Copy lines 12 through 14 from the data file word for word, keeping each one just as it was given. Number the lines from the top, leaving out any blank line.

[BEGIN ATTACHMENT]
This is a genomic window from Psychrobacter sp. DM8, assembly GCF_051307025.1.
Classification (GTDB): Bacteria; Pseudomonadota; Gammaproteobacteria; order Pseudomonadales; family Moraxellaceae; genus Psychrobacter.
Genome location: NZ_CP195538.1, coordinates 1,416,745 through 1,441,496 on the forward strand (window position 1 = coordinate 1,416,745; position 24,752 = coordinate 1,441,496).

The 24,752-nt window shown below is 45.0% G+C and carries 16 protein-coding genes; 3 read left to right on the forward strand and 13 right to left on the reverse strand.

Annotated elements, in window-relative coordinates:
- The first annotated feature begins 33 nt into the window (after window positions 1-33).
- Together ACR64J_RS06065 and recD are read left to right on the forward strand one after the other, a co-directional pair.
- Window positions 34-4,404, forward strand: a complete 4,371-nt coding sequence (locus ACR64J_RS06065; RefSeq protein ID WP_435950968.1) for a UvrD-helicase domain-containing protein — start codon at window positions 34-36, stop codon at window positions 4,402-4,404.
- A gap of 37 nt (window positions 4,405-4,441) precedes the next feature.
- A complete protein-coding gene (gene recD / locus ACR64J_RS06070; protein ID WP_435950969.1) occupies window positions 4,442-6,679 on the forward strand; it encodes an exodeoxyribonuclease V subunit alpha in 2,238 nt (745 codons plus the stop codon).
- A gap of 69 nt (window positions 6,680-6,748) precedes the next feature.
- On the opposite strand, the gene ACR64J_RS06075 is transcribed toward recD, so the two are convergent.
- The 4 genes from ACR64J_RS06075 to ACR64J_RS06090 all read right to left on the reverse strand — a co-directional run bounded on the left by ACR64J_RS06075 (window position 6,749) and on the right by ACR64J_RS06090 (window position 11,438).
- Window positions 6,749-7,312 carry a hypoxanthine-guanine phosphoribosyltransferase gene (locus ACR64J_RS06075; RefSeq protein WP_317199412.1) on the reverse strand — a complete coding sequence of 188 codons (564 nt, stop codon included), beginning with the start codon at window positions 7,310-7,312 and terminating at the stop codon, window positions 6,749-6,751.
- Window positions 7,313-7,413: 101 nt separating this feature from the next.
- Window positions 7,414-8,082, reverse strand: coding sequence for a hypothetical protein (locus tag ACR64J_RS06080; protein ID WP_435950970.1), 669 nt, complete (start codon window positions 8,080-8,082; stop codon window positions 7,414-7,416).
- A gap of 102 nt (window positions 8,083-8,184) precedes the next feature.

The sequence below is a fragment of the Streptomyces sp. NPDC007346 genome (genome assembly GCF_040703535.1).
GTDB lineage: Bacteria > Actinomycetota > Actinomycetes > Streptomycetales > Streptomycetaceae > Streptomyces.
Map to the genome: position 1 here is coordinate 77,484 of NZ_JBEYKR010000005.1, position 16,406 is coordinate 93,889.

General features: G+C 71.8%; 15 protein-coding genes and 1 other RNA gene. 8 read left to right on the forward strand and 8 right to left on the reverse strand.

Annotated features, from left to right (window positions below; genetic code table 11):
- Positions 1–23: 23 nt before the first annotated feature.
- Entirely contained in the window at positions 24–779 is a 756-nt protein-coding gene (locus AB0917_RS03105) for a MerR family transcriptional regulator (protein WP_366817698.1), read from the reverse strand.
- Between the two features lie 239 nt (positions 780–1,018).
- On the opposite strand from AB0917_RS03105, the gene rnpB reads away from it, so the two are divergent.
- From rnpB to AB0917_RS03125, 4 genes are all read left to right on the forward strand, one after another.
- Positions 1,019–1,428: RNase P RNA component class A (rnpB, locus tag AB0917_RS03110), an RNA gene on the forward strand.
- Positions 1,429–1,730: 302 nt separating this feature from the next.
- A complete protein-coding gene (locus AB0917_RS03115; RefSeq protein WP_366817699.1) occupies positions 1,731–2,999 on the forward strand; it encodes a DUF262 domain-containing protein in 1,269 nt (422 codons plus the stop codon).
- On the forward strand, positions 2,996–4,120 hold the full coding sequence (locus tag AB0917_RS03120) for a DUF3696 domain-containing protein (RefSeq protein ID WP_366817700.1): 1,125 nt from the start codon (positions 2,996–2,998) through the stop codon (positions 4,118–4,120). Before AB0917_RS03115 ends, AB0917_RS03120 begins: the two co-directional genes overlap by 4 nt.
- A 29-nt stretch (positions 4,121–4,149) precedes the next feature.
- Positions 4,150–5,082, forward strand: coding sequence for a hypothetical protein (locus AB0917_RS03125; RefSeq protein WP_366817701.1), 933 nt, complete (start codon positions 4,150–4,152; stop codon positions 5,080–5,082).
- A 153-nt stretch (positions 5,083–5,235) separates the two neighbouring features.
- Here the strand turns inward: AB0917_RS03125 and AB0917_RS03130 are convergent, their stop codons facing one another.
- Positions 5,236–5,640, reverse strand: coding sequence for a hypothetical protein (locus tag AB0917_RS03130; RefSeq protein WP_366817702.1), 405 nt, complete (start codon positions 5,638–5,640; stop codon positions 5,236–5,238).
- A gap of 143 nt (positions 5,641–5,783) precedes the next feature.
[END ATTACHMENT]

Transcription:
- On the opposite strand, the gene ACR64J_RS06075 is transcribed toward recD, so the two are convergent.
- The 4 genes from ACR64J_RS06075 to ACR64J_RS06090 all read right to left on the reverse strand — a co-directional run bounded on the left by ACR64J_RS06075 (window position 6,749) and on the right by ACR64J_RS06090 (window position 11,438).
- Window positions 6,749-7,312 carry a hypoxanthine-guanine phosphoribosyltransferase gene (locus ACR64J_RS06075; RefSeq protein WP_317199412.1) on the reverse strand — a complete coding sequence of 188 codons (564 nt, stop codon included), beginning with the start codon at window positions 7,310-7,312 and terminating at the stop codon, window positions 6,749-6,751.